Are managers failing to understand security risks?

Organisations could be at risk of data security breaches because managers are failing to understand metrics set out by IT professionals, a new survey has shown.

More than half (59 per cent) of those working in IT security, IT operations, IT risk management, business operations, compliance/internal audit and enterprise risk management said that the information they provide is simply too technical.

The survey, which was carried out by Tripwire and the Ponemon Institute, highlighted that 48 per cent of people in these roles believe management is preoccupied with other, more pressing issues facing their business.

Highlighting the need to carry out an extensive security audit, 40 per cent of IT professionals said they only ever communicate with managers when an actual incident has occurred.

Rekha Shenoy, vice-president of marketing and corporate development at Tripwire, said these concerns have been echoed by many organisations from all over the world.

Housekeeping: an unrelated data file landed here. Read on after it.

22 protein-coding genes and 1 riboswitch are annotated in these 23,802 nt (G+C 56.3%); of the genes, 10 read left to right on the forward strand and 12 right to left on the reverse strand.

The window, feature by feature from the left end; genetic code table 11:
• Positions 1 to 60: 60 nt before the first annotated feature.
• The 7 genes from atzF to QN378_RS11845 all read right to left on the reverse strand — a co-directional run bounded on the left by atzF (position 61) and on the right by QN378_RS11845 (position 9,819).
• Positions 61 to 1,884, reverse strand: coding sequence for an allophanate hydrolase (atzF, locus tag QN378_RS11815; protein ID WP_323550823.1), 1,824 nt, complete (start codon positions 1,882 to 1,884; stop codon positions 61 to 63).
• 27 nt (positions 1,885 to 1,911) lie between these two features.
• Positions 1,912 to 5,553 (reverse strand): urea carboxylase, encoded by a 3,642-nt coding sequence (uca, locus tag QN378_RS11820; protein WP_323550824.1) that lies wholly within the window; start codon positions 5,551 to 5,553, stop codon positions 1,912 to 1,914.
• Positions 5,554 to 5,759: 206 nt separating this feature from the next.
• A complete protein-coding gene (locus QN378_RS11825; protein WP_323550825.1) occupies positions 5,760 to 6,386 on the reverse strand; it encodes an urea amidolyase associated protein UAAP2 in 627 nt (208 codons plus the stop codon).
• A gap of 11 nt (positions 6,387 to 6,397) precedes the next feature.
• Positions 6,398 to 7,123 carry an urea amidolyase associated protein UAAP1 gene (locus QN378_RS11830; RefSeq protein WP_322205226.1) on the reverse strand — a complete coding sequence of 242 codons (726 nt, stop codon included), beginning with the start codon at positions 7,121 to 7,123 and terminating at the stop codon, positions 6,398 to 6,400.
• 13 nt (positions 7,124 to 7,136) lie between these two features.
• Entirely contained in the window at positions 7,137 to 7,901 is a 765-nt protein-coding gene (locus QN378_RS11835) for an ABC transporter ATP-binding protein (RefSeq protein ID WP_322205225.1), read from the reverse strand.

She continued: "Chief information security officers talk about the importance of leveraging metrics as a way to influence business leadership and build a risk management practice within their companies.

"Unfortunately, they struggle with the bigger challenge of producing meaningful metrics while those they use are rarely aligned with business goals."

Additional figures from the survey found that 35 per cent of individuals in IT roles think it takes too much time and resources in order to prepare and report metrics to their senior executives.

Furthermore, almost a fifth (18 per cent) revealed that they thought senior executives were not interested in the information they could provide.

Tripwire and the Ponemon Institute therefore emphasised the need for security metrics to be properly aligned with business objectives, otherwise companies could fall short of the mark in terms of data security.

Senior executives also need to recognise how important these strategies are to the overall success of their organisation.

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